“On Monday night, we were a shelter and a staging place for Centerpoint. We had 20 people already staying in the gym. I got a call from Dave Martin, our city councilmember. He asked if we could become a Red Cross Shelter because Kingwood High School was flooding. I said, ‘yes,’ of course. We were a shelter for all of three or four hours. At 10:30 Monday night, we had to close down.”
Persson continued, “At 2:30 the next morning, our facilities director called and said we had water in at least five of our buildings. That was Tuesday, the 29th. Unless you had a boat, nobody could get here until the 30th. Once the roads cleared out we could see that we had massive damage to six buildings because of the SJRA release.”
“I Tried Not to Get Emotional”
“Our deans started gathering that Wednesday, August 30, at homes that weren’t flooded, trying to figure out what we would do. We drafted a preliminary plan that had us coming back by converting 16-week classes to 12-week classes with extensive reliance on online courses. We did the first campus assessment at 4 pm that day. I wasn’t devastated emotionally at that point, I was just impressed with the power of water and what it can do.”
“The depressing part was coming back Thursday and Friday. Everything kept smelling worse and worse. By Saturday, our facilities director got hold of a landscape crew that started cleaning the campus from one end to the other. When 250 Blackmon Mooring remediation workers started showing up, that became Good Day #1.”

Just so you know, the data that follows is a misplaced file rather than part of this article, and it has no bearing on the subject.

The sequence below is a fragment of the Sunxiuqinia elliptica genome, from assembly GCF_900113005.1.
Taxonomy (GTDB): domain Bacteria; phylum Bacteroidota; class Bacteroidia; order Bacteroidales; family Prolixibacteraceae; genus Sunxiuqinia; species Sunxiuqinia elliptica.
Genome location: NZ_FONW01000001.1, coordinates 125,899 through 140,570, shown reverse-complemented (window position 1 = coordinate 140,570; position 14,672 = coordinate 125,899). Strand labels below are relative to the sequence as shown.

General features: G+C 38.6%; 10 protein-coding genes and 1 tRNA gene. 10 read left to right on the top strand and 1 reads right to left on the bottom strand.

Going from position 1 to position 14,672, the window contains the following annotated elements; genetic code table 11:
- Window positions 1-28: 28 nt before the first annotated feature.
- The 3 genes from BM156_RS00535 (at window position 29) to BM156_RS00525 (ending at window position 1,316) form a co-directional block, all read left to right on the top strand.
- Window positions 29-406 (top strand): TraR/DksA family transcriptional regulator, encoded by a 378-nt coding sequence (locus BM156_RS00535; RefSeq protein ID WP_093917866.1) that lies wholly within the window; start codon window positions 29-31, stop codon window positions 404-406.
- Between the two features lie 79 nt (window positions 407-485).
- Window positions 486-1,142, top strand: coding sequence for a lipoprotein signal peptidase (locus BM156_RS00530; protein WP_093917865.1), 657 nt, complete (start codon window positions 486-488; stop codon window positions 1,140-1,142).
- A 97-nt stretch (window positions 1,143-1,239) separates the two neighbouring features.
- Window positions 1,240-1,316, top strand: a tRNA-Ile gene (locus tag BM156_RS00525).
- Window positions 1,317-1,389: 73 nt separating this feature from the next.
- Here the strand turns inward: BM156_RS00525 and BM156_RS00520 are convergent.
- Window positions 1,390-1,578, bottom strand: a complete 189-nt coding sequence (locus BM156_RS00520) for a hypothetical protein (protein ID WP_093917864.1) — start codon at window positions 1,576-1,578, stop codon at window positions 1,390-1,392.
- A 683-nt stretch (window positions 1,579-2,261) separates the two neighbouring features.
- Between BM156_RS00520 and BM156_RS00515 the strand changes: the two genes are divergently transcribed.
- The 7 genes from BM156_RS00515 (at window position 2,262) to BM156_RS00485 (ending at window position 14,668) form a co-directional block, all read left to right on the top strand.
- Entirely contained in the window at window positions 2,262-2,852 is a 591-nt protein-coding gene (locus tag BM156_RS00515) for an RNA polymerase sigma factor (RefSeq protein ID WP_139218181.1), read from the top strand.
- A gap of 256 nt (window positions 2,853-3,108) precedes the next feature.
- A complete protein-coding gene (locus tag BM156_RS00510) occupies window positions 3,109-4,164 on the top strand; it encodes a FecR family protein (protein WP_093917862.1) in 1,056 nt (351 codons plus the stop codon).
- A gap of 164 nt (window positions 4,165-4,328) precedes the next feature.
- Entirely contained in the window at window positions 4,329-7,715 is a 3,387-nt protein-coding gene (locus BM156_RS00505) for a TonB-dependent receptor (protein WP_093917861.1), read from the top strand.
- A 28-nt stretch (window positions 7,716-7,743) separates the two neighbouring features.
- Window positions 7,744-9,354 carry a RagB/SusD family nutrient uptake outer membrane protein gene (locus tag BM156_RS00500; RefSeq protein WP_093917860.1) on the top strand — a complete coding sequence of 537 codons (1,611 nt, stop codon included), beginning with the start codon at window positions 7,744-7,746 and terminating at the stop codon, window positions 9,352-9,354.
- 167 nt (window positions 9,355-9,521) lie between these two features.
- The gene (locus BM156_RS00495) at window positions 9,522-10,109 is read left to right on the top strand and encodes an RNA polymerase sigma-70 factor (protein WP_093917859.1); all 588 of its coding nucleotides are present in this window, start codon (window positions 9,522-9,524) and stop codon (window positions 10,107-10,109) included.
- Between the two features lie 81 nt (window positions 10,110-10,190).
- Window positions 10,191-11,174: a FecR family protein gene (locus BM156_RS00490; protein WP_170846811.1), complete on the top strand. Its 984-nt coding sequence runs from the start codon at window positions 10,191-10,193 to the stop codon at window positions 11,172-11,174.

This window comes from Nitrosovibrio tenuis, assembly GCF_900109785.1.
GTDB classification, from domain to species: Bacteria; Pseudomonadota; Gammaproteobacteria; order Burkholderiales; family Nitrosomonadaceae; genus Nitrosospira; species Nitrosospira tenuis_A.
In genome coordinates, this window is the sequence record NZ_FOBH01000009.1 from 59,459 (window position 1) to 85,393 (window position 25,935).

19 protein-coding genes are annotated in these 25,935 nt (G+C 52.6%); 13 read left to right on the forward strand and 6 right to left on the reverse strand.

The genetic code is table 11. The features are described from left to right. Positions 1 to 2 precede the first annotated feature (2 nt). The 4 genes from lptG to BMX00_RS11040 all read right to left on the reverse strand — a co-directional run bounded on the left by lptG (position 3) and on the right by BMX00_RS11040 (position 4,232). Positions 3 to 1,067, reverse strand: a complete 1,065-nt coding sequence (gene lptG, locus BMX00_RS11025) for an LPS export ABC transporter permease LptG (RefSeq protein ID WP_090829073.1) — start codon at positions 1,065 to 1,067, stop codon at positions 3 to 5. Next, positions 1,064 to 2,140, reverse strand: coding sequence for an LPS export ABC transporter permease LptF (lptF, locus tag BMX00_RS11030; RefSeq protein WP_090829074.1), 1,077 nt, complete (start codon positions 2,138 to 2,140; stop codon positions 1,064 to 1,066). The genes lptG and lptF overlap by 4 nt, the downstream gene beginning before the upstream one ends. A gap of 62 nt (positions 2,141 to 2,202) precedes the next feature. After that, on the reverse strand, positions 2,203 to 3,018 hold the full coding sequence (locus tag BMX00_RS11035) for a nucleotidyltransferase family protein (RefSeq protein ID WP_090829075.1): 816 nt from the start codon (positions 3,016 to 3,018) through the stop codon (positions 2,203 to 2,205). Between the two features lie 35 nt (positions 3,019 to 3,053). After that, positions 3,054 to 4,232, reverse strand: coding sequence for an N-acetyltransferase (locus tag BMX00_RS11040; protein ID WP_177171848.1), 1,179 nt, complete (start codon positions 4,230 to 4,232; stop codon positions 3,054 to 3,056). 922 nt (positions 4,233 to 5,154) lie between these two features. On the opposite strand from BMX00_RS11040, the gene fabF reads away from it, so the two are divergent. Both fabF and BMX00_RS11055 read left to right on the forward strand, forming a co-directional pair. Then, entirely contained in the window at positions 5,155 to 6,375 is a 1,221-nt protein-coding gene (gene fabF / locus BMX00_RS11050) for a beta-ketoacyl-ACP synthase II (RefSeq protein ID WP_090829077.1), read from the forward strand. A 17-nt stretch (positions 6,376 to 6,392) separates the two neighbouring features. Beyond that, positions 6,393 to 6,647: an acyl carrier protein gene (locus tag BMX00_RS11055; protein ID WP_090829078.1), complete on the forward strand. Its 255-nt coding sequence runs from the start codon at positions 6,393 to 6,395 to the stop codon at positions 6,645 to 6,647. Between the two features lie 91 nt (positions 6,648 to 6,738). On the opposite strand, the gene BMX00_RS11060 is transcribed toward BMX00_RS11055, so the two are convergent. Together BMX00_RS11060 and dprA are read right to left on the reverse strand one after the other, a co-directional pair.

“When I thanked the Lafayette volunteer group that was bringing 250 hot meals to campus for the workers, I think I freaked them out. They thought I was from the health department when I showed up in a white suit.”
“I work with miracle workers.”
By Tuesday, September 5th, classes started at all Lone Star colleges except Kingwood. Kingwood started on Monday, September 25th.
Rehak: “How did you manage that?”
Persson: “I work with miracle workers. All deans started working together in one upstairs room of the East Montgomery County Improvement District. The first thing we had to figure out was how to hold classes when we had just lost 113 classrooms. We postponed the opening again from September 5 to 25. Student services contacted everyone to tell them their schedules were going to change.”